"What child doesn't occasionally fantasize that maybe she's been adopted and one day her real parents will show up to rescue her from the crazy clan she's stuck in? Who doesn't question the identity the world endeavors to tether her to even as she struggles to create her own self? And who isn't fascinated by the dynamics of other people's families? Or maybe it's only me. Perhaps that's why I regularly revisit the world inside Catherine McKinley's The Book of Sarahs: A Family in Parts. The first time I picked up McKinley's memoir, I felt like I had fallen into my own life, though in truth her narrative is far removed from my own. Catherine, the biracial adopted daughter of a white couple, sets out to find her "true" mom and dad and discovers a Jewish birth mother and an African American father. The Book of Sarahs questions everything from motherhood to transracial adoption to coming out. It's written for adults, but inevitably takes me back to childhood reveries of escape. These days, though, I also appreciate the book from the other sideas a mother making choices that will change the course of my children's lives."
- Jacqueline Woodson, author of National Book Award winner Brown Girl Dreaming (c) O Magazine 2015
“McKinley writes beautifully in this debut memoir, never resorting to sentimentality or easy emotions within this tangled web of emotional and family secrets.”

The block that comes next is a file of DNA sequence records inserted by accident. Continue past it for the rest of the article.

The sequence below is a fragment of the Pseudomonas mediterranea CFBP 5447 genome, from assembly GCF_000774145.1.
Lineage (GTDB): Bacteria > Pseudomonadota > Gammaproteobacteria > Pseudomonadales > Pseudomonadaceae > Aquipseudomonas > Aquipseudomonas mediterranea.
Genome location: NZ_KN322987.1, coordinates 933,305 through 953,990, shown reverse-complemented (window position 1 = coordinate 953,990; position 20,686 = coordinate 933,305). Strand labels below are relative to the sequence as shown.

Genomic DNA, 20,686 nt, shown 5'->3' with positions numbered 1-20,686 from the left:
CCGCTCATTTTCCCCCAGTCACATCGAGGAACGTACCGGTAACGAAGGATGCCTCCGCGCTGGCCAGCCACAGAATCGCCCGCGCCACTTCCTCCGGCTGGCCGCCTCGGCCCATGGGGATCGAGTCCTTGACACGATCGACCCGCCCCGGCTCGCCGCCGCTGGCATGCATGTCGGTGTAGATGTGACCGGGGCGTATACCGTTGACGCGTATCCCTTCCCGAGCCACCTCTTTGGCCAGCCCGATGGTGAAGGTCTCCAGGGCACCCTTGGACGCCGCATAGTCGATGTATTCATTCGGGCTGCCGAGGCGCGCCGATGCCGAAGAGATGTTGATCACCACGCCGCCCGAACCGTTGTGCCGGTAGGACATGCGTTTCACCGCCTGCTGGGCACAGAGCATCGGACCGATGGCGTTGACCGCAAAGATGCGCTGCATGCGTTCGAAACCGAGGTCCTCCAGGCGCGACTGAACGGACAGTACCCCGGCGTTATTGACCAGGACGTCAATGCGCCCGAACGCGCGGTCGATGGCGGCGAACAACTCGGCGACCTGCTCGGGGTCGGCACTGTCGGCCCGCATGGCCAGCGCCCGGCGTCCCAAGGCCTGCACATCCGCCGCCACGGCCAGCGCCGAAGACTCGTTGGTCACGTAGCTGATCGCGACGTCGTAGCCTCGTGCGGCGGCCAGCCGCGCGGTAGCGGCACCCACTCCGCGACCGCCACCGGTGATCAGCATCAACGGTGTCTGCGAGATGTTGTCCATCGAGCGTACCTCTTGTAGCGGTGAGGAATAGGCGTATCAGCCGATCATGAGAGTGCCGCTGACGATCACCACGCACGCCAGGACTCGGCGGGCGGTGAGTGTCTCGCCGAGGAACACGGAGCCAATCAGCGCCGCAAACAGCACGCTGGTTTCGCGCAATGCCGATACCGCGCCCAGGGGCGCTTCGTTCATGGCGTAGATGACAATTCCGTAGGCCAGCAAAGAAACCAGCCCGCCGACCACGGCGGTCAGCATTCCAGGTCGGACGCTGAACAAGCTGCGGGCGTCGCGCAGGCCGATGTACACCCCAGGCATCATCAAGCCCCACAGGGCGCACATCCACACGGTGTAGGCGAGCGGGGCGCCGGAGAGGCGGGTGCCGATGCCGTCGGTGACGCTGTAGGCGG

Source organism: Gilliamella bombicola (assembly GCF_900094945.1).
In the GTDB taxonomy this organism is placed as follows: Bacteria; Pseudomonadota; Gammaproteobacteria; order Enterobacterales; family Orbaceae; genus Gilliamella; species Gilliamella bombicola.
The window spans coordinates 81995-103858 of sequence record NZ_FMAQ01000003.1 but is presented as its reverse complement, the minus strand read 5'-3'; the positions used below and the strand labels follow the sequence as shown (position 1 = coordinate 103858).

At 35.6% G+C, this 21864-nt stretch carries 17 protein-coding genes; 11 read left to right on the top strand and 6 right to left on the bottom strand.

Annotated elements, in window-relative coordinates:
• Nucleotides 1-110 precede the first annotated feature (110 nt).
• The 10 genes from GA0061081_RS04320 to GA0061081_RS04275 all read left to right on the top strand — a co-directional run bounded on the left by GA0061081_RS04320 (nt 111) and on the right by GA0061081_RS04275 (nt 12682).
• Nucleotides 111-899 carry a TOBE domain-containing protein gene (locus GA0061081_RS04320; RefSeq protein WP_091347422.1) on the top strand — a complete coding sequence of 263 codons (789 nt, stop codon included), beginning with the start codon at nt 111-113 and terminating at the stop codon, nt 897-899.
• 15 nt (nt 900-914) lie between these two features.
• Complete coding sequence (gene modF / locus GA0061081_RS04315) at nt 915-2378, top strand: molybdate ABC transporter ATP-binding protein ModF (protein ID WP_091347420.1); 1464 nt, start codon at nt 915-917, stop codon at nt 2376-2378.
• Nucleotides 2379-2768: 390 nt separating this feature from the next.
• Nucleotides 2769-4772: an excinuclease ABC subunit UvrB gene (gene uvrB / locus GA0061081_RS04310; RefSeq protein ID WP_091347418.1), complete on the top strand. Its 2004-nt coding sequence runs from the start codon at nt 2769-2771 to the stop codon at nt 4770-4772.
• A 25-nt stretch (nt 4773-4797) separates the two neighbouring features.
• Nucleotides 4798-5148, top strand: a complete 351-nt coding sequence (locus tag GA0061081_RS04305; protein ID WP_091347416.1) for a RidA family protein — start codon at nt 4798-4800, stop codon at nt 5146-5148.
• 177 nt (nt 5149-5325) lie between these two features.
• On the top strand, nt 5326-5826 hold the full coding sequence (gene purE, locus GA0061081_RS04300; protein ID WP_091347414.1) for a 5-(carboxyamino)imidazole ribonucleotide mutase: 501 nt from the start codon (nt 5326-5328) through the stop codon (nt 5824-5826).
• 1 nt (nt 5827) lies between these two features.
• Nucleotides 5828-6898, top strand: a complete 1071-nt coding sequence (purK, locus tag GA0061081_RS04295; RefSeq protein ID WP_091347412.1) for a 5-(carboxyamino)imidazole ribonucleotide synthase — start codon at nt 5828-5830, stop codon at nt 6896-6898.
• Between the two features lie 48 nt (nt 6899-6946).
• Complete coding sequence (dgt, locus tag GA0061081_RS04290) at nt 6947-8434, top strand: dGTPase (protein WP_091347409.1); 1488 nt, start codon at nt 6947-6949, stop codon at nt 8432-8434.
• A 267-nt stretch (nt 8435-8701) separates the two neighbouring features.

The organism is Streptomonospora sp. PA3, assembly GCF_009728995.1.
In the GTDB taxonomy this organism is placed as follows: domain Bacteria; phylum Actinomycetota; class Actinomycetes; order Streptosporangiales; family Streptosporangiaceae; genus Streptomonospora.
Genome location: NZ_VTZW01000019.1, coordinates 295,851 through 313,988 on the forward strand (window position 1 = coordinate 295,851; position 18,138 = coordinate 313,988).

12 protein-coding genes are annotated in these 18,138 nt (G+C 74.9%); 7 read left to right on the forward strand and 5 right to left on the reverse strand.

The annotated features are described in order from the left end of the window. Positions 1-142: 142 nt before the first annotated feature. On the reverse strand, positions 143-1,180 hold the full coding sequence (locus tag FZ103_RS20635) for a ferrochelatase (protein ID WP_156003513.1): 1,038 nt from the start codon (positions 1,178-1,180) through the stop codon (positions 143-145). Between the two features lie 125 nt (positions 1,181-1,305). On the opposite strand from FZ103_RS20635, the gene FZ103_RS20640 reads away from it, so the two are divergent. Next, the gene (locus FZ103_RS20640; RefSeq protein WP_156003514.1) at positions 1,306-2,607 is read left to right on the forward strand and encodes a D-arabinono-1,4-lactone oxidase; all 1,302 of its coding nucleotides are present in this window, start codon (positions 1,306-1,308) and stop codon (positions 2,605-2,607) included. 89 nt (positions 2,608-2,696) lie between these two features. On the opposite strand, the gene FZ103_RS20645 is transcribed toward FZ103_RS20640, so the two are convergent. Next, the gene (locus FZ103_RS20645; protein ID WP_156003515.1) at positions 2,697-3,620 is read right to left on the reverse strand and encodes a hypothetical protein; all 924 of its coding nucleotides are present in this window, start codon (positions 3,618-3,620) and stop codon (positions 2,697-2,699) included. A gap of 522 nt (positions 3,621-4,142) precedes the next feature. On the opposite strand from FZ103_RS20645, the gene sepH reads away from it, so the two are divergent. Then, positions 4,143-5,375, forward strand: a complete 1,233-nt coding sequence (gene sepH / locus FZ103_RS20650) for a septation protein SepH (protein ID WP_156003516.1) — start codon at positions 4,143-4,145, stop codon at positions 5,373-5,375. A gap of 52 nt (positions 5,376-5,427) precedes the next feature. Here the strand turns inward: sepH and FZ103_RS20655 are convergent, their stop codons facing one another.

- Publishers Weekly
"In recounting her long and arduous journey in search of her birth parents, McKinley (Afrekete: An Anthology of Black Lesbian Writing) draws us into a page-turning treasure hunt. Along the way she skillfully describes her upbringing as a black (or so she believed) child adopted by a white family during the 1960s, her tenacious efforts to winnow information out of the bureaucratic agency that handled her adoption and her often startlingly candid reactions to each new revelation about her background. Ultimately, she discovered that her parentage includes African American, WASP, Jewish, and Native American forbears. The multiple Sarahs of the title are just another confounding bit of information in this painful, funny, and very human memoir about race and family. In the end, the treasure McKinley seems to have discovered is her own independent self. Recommended for all libraries."
- Library Journal
“In elegant, original prose that springs from a mind and heart at turns spirited and pensive, Catherine McKinley tells her dramatic story with defiant candor, precocious wisdom, and courageous sensitivity.”
- Sarah Saffian, Author of Ithaka: A Daughter’s Memoir of Bing Found